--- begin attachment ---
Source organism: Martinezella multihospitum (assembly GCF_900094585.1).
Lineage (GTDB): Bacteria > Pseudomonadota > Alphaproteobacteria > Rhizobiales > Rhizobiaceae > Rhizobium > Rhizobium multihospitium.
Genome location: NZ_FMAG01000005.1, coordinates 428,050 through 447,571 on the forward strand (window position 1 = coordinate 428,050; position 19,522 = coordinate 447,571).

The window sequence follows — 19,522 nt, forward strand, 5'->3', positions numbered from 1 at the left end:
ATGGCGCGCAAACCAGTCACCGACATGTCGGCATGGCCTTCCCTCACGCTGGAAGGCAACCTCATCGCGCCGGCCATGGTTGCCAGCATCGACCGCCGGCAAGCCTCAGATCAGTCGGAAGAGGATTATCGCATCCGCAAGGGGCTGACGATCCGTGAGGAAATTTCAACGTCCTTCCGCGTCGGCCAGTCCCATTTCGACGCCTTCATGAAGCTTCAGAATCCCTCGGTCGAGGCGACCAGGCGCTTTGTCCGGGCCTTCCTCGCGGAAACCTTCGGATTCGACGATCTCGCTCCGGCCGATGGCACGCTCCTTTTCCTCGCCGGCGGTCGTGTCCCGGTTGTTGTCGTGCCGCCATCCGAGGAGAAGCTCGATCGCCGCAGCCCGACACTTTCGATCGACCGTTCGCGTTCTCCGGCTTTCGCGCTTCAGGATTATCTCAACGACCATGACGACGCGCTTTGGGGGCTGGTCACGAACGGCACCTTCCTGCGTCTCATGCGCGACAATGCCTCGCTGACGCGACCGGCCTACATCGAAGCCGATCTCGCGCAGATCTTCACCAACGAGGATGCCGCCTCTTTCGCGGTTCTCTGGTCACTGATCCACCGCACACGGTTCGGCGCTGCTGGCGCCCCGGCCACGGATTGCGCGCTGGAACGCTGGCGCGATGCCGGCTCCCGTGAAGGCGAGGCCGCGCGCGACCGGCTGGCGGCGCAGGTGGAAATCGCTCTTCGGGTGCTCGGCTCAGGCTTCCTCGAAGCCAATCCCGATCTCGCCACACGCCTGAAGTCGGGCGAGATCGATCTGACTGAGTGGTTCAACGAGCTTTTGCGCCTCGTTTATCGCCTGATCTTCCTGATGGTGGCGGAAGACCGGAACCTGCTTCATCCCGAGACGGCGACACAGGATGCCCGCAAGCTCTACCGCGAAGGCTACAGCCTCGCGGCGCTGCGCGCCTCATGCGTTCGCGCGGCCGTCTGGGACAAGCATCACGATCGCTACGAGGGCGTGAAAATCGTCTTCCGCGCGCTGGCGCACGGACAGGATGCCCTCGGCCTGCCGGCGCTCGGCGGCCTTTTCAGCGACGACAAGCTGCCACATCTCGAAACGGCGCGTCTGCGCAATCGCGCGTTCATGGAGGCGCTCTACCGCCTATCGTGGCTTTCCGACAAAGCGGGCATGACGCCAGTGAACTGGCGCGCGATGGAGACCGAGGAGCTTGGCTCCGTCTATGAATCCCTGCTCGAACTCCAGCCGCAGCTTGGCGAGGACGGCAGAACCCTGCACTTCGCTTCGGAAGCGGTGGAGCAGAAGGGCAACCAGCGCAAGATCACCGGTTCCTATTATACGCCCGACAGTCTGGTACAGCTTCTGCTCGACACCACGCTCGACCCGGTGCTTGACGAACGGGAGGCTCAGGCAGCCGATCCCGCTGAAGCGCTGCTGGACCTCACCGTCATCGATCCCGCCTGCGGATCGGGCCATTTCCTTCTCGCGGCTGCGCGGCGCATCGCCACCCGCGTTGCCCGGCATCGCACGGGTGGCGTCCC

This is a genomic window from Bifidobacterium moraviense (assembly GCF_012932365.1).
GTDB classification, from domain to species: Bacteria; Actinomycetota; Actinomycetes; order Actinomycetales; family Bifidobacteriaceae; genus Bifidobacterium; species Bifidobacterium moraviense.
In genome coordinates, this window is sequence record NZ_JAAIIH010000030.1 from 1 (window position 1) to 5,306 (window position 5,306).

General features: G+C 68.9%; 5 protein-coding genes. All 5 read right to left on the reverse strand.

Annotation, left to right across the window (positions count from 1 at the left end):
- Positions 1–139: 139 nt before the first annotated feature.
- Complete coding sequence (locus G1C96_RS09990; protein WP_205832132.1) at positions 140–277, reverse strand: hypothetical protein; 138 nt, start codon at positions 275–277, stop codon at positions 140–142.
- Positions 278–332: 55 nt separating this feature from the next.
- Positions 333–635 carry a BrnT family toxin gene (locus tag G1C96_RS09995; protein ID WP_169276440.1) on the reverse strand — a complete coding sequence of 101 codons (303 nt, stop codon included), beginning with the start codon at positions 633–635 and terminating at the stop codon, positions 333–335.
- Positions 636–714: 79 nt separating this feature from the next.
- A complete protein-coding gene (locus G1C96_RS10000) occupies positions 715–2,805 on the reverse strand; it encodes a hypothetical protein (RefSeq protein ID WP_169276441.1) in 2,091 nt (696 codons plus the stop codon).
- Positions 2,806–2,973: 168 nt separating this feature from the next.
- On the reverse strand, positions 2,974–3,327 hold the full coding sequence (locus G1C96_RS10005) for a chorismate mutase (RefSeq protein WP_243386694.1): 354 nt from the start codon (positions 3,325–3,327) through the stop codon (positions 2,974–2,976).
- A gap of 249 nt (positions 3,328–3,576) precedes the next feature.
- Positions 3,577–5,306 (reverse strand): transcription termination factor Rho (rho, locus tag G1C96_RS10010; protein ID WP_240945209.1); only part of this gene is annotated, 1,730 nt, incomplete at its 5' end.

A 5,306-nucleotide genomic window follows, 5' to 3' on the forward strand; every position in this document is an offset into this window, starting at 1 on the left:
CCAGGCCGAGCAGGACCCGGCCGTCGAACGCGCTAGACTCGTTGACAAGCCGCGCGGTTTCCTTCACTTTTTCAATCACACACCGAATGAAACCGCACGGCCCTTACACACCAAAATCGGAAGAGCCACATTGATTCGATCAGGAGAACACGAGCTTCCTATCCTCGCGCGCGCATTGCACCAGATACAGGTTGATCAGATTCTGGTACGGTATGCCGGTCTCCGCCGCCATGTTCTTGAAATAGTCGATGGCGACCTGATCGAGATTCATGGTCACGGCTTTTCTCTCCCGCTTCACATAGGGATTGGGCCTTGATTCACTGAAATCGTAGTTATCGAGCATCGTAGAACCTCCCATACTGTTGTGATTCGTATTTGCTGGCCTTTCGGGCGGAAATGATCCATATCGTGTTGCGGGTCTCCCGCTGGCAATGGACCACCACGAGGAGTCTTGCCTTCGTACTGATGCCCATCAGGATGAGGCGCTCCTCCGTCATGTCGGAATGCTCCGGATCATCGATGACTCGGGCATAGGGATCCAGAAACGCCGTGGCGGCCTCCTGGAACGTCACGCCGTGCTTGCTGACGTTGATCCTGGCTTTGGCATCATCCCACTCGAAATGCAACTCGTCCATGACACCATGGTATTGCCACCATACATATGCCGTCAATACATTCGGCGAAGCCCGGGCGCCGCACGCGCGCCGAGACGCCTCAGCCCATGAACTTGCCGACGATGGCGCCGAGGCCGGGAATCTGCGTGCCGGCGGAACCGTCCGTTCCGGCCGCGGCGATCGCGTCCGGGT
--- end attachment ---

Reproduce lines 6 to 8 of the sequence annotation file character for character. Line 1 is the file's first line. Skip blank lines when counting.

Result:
This is a genomic window from Bifidobacterium moraviense (assembly GCF_012932365.1).
GTDB classification, from domain to species: Bacteria; Actinomycetota; Actinomycetes; order Actinomycetales; family Bifidobacteriaceae; genus Bifidobacterium; species Bifidobacterium moraviense.
In genome coordinates, this window is sequence record NZ_JAAIIH010000030.1 from 1 (window position 1) to 5,306 (window position 5,306).